THINKING ABOUT RETIREMENT? LET'S CHAT ABOUT YOUR HEALTH INSURANCE OPTIONS.
Medicare is federal health insurance for people 65 years
or older and for those who are eligible due to a disability. The Social Security Administration recommends that you apply for Medicare Part’s A and B three months before you’d like your benefits to begin. You will typically receive Medicare
Part’s A and B enrollment information in the mail directly from the Social Security Administration, but if
you don’t you will want to call
them at 1-800-772-1213.
Medicare Part A is your hospital insurance coverage. Medicare
Part B is your medical insurance that cover’s doctor bills and office visits. While basic Medicare (Part’s A and B) covers many of your health costs please note that they do not cover everything.
For most people your Medicare Part A is free. The cost for Part B varies depending on your income.
See the chart at the bottom of this page to find out what your monthly payment would be.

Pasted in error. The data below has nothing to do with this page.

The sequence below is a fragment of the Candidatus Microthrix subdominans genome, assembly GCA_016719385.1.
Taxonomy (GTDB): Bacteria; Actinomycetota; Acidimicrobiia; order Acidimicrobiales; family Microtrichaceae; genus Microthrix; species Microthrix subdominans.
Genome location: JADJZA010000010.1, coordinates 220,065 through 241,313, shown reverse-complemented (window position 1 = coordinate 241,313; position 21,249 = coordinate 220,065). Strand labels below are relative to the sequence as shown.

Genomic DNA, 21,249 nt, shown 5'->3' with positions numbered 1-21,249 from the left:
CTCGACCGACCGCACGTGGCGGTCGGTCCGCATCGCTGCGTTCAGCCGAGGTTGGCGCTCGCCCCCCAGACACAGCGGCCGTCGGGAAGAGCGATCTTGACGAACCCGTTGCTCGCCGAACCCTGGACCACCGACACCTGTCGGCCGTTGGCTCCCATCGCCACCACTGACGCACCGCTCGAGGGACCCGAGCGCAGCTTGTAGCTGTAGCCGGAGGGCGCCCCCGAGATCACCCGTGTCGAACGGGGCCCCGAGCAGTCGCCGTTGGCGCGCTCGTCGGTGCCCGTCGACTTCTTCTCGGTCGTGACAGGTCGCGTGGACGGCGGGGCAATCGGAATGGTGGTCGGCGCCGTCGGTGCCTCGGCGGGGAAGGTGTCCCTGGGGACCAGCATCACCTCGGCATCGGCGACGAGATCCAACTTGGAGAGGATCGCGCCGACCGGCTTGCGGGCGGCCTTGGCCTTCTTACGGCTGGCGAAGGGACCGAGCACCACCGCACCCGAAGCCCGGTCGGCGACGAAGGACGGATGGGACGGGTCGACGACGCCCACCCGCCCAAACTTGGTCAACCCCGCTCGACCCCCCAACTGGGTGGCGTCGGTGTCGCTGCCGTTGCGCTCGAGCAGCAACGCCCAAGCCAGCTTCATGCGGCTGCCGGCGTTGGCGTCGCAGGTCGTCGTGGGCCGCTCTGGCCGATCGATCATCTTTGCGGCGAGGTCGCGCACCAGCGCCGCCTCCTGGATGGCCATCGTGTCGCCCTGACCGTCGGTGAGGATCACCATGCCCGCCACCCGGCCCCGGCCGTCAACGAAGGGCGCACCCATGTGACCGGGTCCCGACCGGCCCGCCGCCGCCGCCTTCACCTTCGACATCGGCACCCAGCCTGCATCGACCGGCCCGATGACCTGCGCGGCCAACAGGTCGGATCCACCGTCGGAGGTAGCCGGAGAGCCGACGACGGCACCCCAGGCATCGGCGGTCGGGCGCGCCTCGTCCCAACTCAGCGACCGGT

A Medicare Advantage Plan (like an HMO or PPO) is another Medicare health plan choice you may have as part of Medicare. Medicare Advantage Plans, sometimes called “Part C” or “MA Plans,” are offered by private companies approved by Medicare.
If you join a Medicare Advantage Plan, the plan will provide all of your Part A (Hospital Insurance) and Part B (Medical Insurance) coverage. Medicare Advantage Plans may offer extra coverage, such as vision, hearing, dental, and/or health and wellness programs. Most include
Medicare prescription drug coverage (Part D).
A Medicare Supplement Insurance (Medigap) policy helps pay some of the health care costs that Original Medicare doesn't cover, such as
Medicare prescription drug coverage is an optional benefit. Medicare offers prescription drug coverage to everyone with Medicare. If you decide not to get Medicare drug coverage when you're first eligible, you'll likely pay a late enrollment penalty if you join later, unless you have other credible prescription drug coverage, or you are eligible for the Extra Help program through the government. Generally, you'll pay this penalty for as long as you have Medicare prescription drug coverage. There are 2 ways to get prescription drug coverage. You can choose a Medicare Part D plan. Or, you can choose a Medicare Advantage Plan (like an HMO or PPO) that offers drug coverage.